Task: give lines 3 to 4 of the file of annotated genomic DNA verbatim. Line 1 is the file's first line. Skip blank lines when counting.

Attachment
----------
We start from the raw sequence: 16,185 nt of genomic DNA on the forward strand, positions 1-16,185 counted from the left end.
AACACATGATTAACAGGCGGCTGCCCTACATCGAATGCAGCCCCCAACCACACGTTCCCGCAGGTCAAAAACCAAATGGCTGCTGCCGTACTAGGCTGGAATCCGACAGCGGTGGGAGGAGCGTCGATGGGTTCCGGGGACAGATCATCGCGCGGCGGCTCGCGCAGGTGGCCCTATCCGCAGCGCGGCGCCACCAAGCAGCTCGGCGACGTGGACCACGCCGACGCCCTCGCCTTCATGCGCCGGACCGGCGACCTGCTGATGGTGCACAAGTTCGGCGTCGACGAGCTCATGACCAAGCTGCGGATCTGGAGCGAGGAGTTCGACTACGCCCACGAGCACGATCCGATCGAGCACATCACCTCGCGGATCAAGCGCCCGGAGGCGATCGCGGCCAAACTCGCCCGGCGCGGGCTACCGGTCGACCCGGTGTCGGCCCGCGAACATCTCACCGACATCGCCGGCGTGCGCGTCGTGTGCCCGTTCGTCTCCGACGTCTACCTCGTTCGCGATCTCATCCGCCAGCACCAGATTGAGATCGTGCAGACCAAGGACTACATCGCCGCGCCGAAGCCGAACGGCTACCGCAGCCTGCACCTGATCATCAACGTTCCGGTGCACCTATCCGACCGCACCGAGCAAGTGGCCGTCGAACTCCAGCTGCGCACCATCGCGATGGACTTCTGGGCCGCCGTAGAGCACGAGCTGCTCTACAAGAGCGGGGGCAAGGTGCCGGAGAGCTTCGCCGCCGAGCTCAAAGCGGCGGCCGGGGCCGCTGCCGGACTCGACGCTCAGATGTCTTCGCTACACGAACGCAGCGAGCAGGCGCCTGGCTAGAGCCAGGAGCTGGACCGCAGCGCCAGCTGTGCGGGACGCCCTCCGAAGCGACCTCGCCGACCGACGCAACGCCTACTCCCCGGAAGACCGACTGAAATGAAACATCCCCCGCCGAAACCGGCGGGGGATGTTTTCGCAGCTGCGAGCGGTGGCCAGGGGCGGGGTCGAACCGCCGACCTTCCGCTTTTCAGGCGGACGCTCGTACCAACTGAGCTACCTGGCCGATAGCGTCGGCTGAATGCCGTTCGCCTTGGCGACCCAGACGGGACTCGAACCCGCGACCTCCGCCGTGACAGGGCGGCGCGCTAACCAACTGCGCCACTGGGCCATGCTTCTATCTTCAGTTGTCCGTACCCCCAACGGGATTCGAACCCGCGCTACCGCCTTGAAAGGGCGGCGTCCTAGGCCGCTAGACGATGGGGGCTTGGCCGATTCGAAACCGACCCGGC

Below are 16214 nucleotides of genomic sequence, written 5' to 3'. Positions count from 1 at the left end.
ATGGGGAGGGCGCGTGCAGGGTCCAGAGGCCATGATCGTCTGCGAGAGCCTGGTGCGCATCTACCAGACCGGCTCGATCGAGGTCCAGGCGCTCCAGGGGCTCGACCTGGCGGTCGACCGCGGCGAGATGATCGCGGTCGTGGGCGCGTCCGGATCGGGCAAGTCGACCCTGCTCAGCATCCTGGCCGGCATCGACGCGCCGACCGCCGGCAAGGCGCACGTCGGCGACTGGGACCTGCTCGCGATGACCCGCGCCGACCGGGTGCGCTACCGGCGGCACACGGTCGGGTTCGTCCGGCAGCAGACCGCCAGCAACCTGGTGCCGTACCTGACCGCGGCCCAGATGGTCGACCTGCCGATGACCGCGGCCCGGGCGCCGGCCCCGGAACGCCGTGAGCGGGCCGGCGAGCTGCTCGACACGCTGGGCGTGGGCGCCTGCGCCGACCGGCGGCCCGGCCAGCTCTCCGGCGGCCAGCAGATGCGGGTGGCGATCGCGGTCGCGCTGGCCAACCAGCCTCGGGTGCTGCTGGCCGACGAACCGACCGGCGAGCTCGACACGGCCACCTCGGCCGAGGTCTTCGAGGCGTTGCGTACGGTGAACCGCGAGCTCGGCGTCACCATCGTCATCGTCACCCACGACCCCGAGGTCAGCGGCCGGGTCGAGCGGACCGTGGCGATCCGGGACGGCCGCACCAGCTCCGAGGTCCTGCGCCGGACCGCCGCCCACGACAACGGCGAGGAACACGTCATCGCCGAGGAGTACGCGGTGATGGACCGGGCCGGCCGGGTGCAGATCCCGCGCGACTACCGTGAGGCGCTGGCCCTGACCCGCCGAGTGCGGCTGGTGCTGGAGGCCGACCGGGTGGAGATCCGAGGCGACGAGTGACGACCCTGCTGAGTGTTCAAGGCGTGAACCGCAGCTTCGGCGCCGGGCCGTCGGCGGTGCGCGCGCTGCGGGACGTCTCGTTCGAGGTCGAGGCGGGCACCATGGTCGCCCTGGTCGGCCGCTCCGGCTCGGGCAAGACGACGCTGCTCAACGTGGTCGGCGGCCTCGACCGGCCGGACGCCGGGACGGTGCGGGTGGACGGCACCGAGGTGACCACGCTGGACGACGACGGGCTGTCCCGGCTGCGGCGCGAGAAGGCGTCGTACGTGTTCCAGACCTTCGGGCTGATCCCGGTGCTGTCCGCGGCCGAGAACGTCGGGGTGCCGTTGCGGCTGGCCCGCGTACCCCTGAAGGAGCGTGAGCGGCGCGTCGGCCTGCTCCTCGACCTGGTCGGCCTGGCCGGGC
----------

Below are 16214 nucleotides of genomic sequence, written 5' to 3'. Positions count from 1 at the left end.
ATGGGGAGGGCGCGTGCAGGGTCCAGAGGCCATGATCGTCTGCGAGAGCCTGGTGCGCATCTACCAGACCGGCTCGATCGAGGTCCAGGCGCTCCAGGGGCTCGACCTGGCGGTCGACCGCGGCGAGATGATCGCGGTCGTGGGCGCGTCCGGATCGGGCAAGTCGACCCTGCTCAGCATCCTGGCCGGCATCGACGCGCCGACCGCCGGCAAGGCGCACGTCGGCGACTGGGACCTGCTCGCGATGACCCGCGCCGACCGGGTGCGCTACCGGCGGCACACGGTCGGGTTCGTCCGGCAGCAGACCGCCAGCAACCTGGTGCCGTACCTGACCGCGGCCCAGATGGTCGACCTGCCGATGACCGCGGCCCGGGCGCCGGCCCCGGAACGCCGTGAGCGGGCCGGCGAGCTGCTCGACACGCTGGGCGTGGGCGCCTGCGCCGACCGGCGGCCCGGCCAGCTCTCCGGCGGCCAGCAGATGCGGGTGGCGATCGCGGTCGCGCTGGCCAACCAGCCTCGGGTGCTGCTGGCCGACGAACCGACCGGCGAGCTCGACACGGCCACCTCGGCCGAGGTCTTCGAGGCGTTGCGTACGGTGAACCGCGAGCTCGGCGTCACCATCGTCATCGTCACCCACGACCCCGAGGTCAGCGGCCGGGTCGAGCGGACCGTGGCGATCCGGGACGGCCGCACCAGCTCCGAGGTCCTGCGCCGGACCGCCGCCCACGACAACGGCGAGGAACACGTCATCGCCGAGGAGTACGCGGTGATGGACCGGGCCGGCCGGGTGCAGATCCCGCGCGACTACCGTGAGGCGCTGGCCCTGACCCGCCGAGTGCGGCTGGTGCTGGAGGCCGACCGGGTGGAGATCCGAGGCGACGAGTGACGACCCTGCTGAGTGTTCAAGGCGTGAACCGCAGCTTCGGCGCCGGGCCGTCGGCGGTGCGCGCGCTGCGGGACGTCTCGTTCGAGGTCGAGGCGGGCACCATGGTCGCCCTGGTCGGCCGCTCCGGCTCGGGCAAGACGACGCTGCTCAACGTGGTCGGCGGCCTCGACCGGCCGGACGCCGGGACGGTGCGGGTGGACGGCACCGAGGTGACCACGCTGGACGACGACGGGCTGTCCCGGCTGCGGCGCGAGAAGGCGTCGTACGTGTTCCAGACCTTCGGGCTGATCCCGGTGCTGTCCGCGGCCGAGAACGTCGGGGTGCCGTTGCGGCTGGCCCGCGTACCCCTGAAGGAGCGTGAGCGGCGCGTCGGCCTGCTCCTCGACCTGGTCGGCCTGGCCGGGC